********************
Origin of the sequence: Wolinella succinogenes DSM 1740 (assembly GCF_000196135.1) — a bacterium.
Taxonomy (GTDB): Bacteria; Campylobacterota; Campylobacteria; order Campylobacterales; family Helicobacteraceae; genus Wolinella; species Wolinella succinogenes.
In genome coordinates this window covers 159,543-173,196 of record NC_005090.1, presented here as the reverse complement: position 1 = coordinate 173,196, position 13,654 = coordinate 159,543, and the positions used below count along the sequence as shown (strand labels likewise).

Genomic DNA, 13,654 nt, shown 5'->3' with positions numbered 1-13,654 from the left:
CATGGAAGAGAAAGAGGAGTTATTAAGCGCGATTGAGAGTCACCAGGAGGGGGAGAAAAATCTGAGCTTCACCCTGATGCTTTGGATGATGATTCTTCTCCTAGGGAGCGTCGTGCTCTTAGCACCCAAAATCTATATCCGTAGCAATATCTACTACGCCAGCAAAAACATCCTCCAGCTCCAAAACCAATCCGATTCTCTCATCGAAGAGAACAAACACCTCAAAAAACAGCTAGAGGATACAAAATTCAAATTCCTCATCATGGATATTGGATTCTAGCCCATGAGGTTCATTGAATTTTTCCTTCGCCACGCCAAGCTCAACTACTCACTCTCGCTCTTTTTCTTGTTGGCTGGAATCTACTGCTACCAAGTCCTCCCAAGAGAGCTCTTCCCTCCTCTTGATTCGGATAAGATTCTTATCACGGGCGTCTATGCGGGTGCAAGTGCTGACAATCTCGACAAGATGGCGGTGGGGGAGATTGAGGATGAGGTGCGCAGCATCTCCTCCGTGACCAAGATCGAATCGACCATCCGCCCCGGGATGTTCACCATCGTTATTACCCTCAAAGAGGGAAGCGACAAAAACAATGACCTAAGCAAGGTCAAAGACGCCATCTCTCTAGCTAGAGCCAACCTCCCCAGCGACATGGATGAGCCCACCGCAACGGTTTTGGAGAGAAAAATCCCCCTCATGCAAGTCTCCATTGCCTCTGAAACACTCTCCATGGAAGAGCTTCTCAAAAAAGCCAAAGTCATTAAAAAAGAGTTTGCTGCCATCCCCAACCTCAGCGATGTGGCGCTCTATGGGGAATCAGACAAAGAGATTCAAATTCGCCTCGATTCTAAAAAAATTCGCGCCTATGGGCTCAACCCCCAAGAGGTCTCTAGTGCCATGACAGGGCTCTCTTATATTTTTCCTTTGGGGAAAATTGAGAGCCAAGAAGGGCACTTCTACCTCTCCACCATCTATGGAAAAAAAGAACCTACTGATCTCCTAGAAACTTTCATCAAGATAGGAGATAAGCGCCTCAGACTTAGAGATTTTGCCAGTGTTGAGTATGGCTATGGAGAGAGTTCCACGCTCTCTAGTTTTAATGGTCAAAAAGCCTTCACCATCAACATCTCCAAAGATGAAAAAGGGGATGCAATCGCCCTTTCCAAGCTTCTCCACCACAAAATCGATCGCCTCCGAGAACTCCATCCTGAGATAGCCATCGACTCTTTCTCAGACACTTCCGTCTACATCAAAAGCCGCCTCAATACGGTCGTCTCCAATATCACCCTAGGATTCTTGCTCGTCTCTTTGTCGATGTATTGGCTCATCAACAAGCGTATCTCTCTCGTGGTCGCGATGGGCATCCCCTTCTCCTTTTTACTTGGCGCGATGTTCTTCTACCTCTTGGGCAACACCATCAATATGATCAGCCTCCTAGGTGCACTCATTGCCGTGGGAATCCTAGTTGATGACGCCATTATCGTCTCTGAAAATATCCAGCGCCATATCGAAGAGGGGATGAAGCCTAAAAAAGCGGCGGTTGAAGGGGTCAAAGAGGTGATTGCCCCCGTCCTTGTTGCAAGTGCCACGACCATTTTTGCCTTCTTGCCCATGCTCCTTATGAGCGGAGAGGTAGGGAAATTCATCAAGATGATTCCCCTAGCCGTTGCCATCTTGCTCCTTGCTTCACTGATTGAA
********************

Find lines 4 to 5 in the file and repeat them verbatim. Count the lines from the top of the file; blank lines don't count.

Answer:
Genomic DNA, 13,654 nt, shown 5'->3' with positions numbered 1-13,654 from the left:
CATGGAAGAGAAAGAGGAGTTATTAAGCGCGATTGAGAGTCACCAGGAGGGGGAGAAAAATCTGAGCTTCACCCTGATGCTTTGGATGATGATTCTTCTCCTAGGGAGCGTCGTGCTCTTAGCACCCAAAATCTATATCCGTAGCAATATCTACTACGCCAGCAAAAACATCCTCCAGCTCCAAAACCAATCCGATTCTCTCATCGAAGAGAACAAACACCTCAAAAAACAGCTAGAGGATACAAAATTCAAATTCCTCATCATGGATATTGGATTCTAGCCCATGAGGTTCATTGAATTTTTCCTTCGCCACGCCAAGCTCAACTACTCACTCTCGCTCTTTTTCTTGTTGGCTGGAATCTACTGCTACCAAGTCCTCCCAAGAGAGCTCTTCCCTCCTCTTGATTCGGATAAGATTCTTATCACGGGCGTCTATGCGGGTGCAAGTGCTGACAATCTCGACAAGATGGCGGTGGGGGAGATTGAGGATGAGGTGCGCAGCATCTCCTCCGTGACCAAGATCGAATCGACCATCCGCCCCGGGATGTTCACCATCGTTATTACCCTCAAAGAGGGAAGCGACAAAAACAATGACCTAAGCAAGGTCAAAGACGCCATCTCTCTAGCTAGAGCCAACCTCCCCAGCGACATGGATGAGCCCACCGCAACGGTTTTGGAGAGAAAAATCCCCCTCATGCAAGTCTCCATTGCCTCTGAAACACTCTCCATGGAAGAGCTTCTCAAAAAAGCCAAAGTCATTAAAAAAGAGTTTGCTGCCATCCCCAACCTCAGCGATGTGGCGCTCTATGGGGAATCAGACAAAGAGATTCAAATTCGCCTCGATTCTAAAAAAATTCGCGCCTATGGGCTCAACCCCCAAGAGGTCTCTAGTGCCATGACAGGGCTCTCTTATATTTTTCCTTTGGGGAAAATTGAGAGCCAAGAAGGGCACTTCTACCTCTCCACCATCTATGGAAAAAAAGAACCTACTGATCTCCTAGAAACTTTCATCAAGATAGGAGATAAGCGCCTCAGACTTAGAGATTTTGCCAGTGTTGAGTATGGCTATGGAGAGAGTTCCACGCTCTCTAGTTTTAATGGTCAAAAAGCCTTCACCATCAACATCTCCAAAGATGAAAAAGGGGATGCAATCGCCCTTTCCAAGCTTCTCCACCACAAAATCGATCGCCTCCGAGAACTCCATCCTGAGATAGCCATCGACTCTTTCTCAGACACTTCCGTCTACATCAAAAGCCGCCTCAATACGGTCGTCTCCAATATCACCCTAGGATTCTTGCTCGTCTCTTTGTCGATGTATTGGCTCATCAACAAGCGTATCTCTCTCGTGGTCGCGATGGGCATCCCCTTCTCCTTTTTACTTGGCGCGATGTTCTTCTACCTCTTGGGCAACACCATCAATATGATCAGCCTCCTAGGTGCACTCATTGCCGTGGGAATCCTAGTTGATGACGCCATTATCGTCTCTGAAAATATCCAGCGCCATATCGAAGAGGGGATGAAGCCTAAAAAAGCGGCGGTTGAAGGGGTCAAAGAGGTGATTGCCCCCGTCCTTGTTGCAAGTGCCACGACCATTTTTGCCTTCTTGCCCATGCTCCTTATGAGCGGAGAGGTAGGGAAATTCATCAAGATGATTCCCCTAGCCGTTGCCATCTTGCTCCTTGCTTCACTGATTGAA